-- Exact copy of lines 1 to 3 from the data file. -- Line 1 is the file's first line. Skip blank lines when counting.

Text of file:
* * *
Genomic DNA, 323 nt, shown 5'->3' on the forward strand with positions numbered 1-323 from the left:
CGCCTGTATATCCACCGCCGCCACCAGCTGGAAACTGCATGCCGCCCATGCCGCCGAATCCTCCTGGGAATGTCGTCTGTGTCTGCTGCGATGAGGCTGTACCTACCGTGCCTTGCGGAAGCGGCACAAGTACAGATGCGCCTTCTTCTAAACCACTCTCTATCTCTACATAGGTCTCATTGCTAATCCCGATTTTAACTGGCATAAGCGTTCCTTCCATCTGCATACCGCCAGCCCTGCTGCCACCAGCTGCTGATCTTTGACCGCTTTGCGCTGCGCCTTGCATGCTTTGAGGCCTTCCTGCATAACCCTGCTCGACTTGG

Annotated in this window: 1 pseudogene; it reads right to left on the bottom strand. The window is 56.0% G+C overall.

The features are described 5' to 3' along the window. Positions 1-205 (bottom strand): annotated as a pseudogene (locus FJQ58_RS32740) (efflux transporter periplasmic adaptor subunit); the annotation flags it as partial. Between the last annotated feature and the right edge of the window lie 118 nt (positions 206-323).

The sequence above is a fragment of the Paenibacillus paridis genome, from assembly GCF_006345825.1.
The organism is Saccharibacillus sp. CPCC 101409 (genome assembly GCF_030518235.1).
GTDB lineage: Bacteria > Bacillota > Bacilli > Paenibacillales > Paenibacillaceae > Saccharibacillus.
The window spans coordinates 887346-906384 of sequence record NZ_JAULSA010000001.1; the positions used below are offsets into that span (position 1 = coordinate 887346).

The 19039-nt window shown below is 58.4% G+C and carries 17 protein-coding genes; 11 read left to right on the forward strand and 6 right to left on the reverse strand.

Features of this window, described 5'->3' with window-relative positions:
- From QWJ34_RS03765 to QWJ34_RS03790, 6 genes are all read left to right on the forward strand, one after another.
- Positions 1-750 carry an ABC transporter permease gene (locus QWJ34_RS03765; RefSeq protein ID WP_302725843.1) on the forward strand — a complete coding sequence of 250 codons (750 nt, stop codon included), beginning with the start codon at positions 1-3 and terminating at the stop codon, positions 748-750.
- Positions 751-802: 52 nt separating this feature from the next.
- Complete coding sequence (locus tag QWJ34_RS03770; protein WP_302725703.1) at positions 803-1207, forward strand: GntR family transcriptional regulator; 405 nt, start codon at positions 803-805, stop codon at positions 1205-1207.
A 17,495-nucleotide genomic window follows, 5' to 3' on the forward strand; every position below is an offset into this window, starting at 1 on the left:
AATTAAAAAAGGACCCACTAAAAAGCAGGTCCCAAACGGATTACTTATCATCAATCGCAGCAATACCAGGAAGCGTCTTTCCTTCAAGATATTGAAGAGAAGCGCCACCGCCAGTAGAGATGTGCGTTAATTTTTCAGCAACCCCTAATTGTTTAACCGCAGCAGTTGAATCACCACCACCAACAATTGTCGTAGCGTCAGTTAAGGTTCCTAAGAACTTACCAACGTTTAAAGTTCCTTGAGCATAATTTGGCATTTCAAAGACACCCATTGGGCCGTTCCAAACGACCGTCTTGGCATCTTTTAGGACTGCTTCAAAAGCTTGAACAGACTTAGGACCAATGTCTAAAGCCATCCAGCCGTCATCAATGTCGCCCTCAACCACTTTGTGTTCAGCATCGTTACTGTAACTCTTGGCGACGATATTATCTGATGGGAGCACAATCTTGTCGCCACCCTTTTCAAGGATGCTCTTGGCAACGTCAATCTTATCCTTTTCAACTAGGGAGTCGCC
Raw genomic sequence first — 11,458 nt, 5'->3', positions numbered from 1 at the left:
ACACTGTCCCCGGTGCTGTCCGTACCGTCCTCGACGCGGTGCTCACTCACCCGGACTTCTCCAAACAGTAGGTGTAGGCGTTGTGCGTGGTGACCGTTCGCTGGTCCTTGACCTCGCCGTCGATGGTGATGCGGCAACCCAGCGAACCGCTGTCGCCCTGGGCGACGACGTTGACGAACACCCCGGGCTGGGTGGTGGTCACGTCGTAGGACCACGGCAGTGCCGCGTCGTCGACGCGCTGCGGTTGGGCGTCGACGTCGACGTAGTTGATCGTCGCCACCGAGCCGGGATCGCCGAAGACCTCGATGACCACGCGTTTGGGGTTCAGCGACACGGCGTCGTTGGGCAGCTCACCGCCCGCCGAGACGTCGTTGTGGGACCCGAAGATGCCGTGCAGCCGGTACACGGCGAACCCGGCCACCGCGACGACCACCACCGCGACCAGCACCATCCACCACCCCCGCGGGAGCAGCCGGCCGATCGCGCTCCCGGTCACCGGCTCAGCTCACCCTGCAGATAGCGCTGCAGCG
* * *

Genomic DNA, 323 nt, shown 5'->3' on the forward strand with positions numbered 1-323 from the left:
CGCCTGTATATCCACCGCCGCCACCAGCTGGAAACTGCATGCCGCCCATGCCGCCGAATCCTCCTGGGAATGTCGTCTGTGTCTGCTGCGATGAGGCTGTACCTACCGTGCCTTGCGGAAGCGGCACAAGTACAGATGCGCCTTCTTCTAAACCACTCTCTATCTCTACATAGGTCTCATTGCTAATCCCGATTTTAACTGGCATAAGCGTTCCTTCCATCTGCATACCGCCAGCCCTGCTGCCACCAGCTGCTGATCTTTGACCGCTTTGCGCTGCGCCTTGCATGCTTTGAGGCCTTCCTGCATAACCCTGCTCGACTTGG

Annotated in this window: 1 pseudogene; it reads right to left on the bottom strand. The window is 56.0% G+C overall.